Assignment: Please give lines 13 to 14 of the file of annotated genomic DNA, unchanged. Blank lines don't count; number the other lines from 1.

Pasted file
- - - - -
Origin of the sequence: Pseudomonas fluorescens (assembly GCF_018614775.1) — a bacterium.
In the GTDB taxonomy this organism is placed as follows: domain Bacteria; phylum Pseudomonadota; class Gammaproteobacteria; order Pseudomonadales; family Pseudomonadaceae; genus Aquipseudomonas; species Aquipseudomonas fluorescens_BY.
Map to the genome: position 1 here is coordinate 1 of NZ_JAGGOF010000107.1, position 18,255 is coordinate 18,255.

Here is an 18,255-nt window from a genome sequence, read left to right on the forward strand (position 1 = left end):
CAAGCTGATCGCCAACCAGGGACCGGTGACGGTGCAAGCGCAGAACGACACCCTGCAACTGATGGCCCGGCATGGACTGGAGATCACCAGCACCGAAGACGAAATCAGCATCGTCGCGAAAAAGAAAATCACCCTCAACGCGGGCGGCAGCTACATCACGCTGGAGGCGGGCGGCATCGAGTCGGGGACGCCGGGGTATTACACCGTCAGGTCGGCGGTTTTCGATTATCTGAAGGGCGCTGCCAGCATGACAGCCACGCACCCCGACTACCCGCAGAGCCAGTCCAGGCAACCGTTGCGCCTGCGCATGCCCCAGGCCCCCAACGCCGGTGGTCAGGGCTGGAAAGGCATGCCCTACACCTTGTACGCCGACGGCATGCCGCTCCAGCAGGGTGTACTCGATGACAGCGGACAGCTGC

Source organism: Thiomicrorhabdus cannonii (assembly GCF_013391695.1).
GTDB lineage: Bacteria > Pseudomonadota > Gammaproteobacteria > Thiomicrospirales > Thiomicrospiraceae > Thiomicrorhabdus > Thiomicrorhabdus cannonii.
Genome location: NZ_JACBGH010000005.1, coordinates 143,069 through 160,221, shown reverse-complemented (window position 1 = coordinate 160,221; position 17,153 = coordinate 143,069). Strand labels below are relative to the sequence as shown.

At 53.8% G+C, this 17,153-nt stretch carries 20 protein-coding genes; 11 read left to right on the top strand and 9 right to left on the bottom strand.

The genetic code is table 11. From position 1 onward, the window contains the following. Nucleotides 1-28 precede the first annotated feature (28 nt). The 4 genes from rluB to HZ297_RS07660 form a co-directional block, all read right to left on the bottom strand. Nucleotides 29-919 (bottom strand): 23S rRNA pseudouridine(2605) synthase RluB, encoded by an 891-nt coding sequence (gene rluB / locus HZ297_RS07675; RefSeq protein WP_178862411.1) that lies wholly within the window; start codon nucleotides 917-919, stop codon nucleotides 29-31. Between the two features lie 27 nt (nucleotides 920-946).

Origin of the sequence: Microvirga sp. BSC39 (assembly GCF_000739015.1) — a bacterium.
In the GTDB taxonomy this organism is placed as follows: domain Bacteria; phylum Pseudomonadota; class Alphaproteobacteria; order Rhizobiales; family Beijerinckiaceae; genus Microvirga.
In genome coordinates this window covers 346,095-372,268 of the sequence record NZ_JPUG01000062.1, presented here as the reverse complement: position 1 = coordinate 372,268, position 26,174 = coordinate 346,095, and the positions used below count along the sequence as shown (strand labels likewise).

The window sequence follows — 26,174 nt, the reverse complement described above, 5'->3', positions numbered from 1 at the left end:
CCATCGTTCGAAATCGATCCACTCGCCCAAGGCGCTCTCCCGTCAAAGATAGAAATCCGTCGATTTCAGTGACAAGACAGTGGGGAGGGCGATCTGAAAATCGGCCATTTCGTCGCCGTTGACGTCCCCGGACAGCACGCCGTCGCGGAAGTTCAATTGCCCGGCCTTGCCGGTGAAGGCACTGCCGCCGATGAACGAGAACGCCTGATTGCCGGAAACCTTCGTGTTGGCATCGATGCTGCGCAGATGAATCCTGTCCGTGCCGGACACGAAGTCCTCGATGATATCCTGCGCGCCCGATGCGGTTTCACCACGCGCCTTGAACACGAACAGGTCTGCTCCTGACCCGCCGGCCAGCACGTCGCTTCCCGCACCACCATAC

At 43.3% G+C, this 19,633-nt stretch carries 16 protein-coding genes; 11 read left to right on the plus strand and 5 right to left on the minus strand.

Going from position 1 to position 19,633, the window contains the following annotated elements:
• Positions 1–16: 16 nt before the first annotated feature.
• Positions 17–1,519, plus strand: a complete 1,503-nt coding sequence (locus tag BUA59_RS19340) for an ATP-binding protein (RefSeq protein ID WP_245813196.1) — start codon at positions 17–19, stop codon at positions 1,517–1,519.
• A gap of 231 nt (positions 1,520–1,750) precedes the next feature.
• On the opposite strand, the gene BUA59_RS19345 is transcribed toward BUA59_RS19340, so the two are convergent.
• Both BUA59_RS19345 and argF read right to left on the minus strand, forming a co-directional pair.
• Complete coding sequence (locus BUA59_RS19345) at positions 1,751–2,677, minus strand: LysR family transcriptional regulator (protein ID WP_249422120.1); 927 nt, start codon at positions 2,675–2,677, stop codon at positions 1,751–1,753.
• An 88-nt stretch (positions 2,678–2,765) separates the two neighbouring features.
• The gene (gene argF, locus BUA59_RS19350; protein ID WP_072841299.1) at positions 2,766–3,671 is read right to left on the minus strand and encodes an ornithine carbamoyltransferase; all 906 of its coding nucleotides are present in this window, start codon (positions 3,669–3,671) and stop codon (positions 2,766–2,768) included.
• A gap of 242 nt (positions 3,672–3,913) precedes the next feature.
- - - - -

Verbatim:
In genome coordinates this window covers 346,095-372,268 of the sequence record NZ_JPUG01000062.1, presented here as the reverse complement: position 1 = coordinate 372,268, position 26,174 = coordinate 346,095, and the positions used below count along the sequence as shown (strand labels likewise).

The window sequence follows — 26,174 nt, the reverse complement described above, 5'->3', positions numbered from 1 at the left end: